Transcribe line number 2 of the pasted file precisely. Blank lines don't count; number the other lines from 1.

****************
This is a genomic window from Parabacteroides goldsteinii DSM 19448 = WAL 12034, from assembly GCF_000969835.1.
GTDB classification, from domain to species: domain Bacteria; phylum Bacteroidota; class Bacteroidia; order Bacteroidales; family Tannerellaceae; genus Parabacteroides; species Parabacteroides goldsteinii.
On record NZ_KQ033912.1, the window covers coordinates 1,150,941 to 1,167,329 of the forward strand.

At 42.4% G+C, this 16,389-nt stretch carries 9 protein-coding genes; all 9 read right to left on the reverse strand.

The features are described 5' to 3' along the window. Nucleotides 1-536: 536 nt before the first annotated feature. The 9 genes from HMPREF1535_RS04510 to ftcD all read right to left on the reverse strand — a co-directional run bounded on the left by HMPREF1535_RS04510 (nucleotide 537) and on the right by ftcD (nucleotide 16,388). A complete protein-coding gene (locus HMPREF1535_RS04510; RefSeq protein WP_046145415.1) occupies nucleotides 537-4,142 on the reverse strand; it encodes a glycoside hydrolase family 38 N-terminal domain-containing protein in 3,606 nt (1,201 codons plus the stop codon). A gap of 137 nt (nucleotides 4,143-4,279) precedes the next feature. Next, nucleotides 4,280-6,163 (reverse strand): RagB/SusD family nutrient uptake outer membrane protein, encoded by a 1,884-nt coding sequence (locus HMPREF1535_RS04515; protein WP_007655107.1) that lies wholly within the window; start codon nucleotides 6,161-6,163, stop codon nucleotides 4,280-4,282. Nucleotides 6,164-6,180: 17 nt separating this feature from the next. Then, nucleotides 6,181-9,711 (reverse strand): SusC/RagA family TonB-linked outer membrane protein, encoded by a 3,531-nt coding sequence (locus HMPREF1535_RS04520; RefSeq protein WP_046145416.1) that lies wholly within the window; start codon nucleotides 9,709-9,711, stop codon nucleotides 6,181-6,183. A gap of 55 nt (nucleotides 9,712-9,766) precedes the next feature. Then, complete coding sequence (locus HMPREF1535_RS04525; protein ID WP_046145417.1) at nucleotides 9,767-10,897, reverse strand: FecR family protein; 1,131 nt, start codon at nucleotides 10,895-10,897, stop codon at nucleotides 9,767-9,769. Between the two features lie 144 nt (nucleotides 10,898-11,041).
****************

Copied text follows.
GTDB classification, from domain to species: domain Bacteria; phylum Bacteroidota; class Bacteroidia; order Bacteroidales; family Tannerellaceae; genus Parabacteroides; species Parabacteroides goldsteinii.